Taggart v. Lorenzen, No. 18-489
Today, the Supreme Court held 9-0 that a creditor cannot be held in contempt of court for violating a bankruptcy discharge order if there is a “fair ground of doubt” as to whether the order barred the creditor’s conduct.
Background: Under the Bankruptcy Code, a bankruptcy discharge order bars creditors from collecting on discharged debts. In this case, the debtor and the creditors were in litigation in state court when the debtor declared bankruptcy. The bankruptcy court entered a discharge order, and the state-court proceeding resumed. The creditors prevailed on the merits and sought attorneys’ fees. The state court awarded attorneys’ fees to the creditors. It explained that the discharge order did not bar the attorneys’ fees award because the debtor actively participated in the ongoing litigation post-bankruptcy.
The debtor then went to the bankruptcy court and asked it to hold the creditors in contempt of court, because (in his view) the creditors violated the discharge order by seeking attorneys’ fees in the state case. The Ninth Circuit ultimately held that the creditors could not be held in contempt, because they had a “good faith belief”—based on the state-court decision—that the discharge order did not bar their request for attorneys’ fees.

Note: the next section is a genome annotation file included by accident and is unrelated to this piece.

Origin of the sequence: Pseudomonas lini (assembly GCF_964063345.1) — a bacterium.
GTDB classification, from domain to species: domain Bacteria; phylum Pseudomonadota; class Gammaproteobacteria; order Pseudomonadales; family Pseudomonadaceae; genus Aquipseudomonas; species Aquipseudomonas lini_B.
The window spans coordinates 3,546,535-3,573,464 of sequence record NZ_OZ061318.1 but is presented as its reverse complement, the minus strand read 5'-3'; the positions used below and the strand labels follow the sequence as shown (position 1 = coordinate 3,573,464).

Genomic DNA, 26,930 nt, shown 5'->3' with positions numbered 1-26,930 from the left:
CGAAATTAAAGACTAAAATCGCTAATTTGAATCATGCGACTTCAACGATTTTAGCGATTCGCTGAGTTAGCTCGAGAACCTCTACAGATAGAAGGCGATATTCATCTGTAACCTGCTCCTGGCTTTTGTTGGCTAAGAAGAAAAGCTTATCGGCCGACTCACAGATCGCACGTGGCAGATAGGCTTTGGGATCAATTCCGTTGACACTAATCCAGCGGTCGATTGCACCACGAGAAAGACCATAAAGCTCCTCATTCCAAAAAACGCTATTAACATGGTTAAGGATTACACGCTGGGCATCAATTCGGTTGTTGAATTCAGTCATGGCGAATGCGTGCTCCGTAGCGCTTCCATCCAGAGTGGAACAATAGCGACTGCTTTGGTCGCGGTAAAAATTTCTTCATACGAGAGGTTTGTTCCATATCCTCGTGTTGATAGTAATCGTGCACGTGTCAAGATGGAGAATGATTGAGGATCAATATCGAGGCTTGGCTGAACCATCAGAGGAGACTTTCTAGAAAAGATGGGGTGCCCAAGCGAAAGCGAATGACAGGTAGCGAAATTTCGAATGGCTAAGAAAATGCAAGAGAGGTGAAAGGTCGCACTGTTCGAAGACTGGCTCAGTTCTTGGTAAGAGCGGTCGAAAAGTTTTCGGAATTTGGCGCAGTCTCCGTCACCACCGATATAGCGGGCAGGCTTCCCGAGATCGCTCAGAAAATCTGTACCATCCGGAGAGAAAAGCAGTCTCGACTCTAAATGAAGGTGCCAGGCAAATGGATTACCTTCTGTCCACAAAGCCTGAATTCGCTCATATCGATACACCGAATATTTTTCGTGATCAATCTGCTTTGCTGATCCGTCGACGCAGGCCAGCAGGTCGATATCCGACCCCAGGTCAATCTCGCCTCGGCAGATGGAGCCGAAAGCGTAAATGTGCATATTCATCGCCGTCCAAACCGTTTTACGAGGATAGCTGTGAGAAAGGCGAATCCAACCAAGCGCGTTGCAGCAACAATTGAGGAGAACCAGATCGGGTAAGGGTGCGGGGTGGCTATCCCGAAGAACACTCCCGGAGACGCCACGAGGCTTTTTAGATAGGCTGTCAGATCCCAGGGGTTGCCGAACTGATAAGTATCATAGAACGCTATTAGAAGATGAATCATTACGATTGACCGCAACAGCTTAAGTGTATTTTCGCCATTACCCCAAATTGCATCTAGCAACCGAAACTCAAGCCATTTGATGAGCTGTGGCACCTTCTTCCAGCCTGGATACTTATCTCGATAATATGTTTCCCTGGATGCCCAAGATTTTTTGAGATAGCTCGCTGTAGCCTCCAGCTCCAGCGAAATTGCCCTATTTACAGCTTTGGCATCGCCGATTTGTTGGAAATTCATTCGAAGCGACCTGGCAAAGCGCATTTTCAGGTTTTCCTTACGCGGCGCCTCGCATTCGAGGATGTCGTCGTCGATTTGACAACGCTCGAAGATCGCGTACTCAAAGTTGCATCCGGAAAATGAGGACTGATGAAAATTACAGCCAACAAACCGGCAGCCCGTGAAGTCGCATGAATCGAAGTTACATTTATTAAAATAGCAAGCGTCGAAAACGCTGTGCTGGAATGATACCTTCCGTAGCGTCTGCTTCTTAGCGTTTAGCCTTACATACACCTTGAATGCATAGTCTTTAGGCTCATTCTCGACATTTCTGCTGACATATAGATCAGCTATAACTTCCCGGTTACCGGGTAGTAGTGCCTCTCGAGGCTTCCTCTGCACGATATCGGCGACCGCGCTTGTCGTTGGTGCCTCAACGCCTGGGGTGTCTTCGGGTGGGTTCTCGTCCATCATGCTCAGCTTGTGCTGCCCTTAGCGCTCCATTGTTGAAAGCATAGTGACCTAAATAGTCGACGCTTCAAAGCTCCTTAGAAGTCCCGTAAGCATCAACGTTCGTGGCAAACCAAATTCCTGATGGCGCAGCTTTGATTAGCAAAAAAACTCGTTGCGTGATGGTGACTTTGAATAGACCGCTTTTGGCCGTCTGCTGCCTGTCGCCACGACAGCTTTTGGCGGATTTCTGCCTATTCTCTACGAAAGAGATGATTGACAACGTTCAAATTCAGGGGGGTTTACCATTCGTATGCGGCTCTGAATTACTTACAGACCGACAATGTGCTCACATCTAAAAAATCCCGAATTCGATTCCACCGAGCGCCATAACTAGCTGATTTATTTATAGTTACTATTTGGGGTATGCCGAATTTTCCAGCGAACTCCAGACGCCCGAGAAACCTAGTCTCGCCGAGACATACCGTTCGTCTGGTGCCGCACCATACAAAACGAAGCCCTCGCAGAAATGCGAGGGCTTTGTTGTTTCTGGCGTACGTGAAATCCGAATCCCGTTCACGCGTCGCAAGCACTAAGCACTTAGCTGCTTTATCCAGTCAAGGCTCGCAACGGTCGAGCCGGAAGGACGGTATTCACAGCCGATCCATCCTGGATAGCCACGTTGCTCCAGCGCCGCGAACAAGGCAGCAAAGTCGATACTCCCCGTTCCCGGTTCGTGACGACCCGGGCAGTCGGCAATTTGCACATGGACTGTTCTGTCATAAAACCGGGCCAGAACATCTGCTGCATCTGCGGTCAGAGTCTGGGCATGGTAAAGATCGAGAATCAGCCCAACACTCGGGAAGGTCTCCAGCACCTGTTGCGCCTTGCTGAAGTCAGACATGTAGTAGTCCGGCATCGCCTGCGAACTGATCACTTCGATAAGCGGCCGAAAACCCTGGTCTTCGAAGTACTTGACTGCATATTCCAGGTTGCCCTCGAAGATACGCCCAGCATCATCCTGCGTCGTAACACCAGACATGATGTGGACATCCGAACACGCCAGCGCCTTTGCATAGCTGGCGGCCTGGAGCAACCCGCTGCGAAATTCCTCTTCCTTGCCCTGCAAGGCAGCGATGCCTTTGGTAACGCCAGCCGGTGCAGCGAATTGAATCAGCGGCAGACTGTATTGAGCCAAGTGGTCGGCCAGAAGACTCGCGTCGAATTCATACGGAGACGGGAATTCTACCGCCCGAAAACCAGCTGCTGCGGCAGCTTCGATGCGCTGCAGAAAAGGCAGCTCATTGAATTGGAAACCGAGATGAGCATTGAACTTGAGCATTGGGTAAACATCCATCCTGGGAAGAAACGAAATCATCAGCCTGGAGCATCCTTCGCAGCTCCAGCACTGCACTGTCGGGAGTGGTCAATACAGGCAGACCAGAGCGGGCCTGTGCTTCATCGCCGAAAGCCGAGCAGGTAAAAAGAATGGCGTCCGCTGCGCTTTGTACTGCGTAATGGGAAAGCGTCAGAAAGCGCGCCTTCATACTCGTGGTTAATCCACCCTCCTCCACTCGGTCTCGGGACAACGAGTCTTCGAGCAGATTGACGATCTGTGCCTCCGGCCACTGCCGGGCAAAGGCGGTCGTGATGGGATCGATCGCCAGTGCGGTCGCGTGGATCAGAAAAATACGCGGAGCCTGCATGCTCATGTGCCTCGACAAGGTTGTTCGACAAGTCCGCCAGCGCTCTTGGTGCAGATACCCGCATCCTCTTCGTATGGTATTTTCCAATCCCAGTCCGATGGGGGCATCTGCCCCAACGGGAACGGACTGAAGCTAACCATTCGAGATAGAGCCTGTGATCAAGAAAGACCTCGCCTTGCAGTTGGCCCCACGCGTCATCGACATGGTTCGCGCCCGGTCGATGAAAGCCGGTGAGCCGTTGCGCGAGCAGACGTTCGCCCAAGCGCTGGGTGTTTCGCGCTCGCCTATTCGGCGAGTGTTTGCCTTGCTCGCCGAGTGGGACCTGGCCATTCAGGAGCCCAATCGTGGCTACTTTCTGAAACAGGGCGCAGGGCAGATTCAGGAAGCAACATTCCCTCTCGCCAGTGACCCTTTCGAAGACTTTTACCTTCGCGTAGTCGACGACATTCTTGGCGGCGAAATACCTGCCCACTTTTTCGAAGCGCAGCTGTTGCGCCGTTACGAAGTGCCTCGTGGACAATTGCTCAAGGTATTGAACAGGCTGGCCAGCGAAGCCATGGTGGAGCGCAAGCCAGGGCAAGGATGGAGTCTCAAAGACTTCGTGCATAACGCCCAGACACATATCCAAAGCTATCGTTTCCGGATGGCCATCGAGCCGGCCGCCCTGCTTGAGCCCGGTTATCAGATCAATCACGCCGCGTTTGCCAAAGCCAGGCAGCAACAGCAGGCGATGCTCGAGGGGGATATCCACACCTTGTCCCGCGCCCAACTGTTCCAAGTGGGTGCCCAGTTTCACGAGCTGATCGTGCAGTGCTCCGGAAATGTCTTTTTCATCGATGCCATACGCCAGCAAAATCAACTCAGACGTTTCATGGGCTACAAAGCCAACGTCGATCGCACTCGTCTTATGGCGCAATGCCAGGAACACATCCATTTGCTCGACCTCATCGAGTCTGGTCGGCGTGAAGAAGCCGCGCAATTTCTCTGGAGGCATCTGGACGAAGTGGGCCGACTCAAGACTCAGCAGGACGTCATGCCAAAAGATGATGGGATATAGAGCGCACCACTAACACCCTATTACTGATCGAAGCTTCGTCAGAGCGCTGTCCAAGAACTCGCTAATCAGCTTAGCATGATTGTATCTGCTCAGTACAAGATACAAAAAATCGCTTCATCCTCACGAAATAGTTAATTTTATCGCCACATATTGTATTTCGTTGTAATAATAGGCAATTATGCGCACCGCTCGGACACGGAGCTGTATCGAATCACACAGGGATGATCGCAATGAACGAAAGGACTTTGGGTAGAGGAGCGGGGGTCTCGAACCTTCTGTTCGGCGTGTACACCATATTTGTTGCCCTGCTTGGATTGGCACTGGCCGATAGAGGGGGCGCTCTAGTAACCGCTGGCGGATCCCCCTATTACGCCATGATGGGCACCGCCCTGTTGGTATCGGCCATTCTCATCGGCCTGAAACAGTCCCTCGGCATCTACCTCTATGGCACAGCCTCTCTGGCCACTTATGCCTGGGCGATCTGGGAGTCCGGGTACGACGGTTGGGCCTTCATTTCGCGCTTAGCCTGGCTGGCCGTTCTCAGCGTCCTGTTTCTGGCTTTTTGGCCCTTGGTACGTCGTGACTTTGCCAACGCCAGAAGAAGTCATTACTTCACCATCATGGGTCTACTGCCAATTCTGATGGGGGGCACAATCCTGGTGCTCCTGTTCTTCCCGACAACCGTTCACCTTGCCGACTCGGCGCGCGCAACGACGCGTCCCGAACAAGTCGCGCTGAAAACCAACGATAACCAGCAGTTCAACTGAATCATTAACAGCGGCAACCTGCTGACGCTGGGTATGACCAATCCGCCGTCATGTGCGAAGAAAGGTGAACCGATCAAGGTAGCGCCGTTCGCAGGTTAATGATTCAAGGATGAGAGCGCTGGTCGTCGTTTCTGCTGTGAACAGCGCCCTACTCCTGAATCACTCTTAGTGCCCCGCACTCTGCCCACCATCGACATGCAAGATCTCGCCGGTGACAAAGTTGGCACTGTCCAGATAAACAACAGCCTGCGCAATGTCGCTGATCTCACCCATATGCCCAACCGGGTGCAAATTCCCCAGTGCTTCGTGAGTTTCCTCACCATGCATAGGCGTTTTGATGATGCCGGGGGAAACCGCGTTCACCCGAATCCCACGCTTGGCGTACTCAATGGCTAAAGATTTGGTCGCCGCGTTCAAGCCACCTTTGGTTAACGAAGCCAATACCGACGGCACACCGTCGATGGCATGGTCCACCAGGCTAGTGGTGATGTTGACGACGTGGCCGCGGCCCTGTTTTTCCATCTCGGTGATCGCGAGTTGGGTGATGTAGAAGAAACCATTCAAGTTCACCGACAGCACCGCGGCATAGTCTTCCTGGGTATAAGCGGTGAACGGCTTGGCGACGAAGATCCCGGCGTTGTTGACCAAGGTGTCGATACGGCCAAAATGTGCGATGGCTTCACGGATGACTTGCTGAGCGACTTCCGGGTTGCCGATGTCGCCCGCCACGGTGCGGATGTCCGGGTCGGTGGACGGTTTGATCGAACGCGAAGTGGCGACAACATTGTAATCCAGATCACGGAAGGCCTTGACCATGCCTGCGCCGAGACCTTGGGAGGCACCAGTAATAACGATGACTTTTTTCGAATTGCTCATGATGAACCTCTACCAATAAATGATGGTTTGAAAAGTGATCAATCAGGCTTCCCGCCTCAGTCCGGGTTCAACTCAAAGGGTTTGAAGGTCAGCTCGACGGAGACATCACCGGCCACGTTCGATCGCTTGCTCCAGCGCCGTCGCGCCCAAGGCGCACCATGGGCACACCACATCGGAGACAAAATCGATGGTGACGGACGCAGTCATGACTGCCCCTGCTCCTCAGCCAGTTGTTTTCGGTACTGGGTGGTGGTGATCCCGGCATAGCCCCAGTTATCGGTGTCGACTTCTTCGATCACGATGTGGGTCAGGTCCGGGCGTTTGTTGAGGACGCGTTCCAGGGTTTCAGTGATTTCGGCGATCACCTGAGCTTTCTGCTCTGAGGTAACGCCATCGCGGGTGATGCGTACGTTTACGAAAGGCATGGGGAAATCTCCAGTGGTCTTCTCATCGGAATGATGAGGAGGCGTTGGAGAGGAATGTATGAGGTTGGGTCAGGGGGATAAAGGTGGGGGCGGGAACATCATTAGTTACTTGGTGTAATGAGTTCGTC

Issue: Whether a creditor can be held in contempt for violating a bankruptcy discharge order when he has a good-faith belief that the discharge order does not apply to his conduct.
Court’s Holding: In an opinion authored by Justice Breyer, the Court unanimously held that a creditor may not be held in contempt of court for violating a discharge order if there is a “fair ground of doubt” as to whether the order barred the creditor’s conduct. This is primarily an objective standard, which depends on whether the creditor had a reasonable basis for his position. But subjective intent is still relevant; a creditor who acted in bad faith may deserve to be held in contempt, and a creditor who acted in good faith may not deserve a significant contempt sanction. The Court rejected the near-strict-liability rule urged by the debtor, explaining that such a rule would be bad for the bankruptcy system because it would make bankruptcy proceedings longer and more expensive.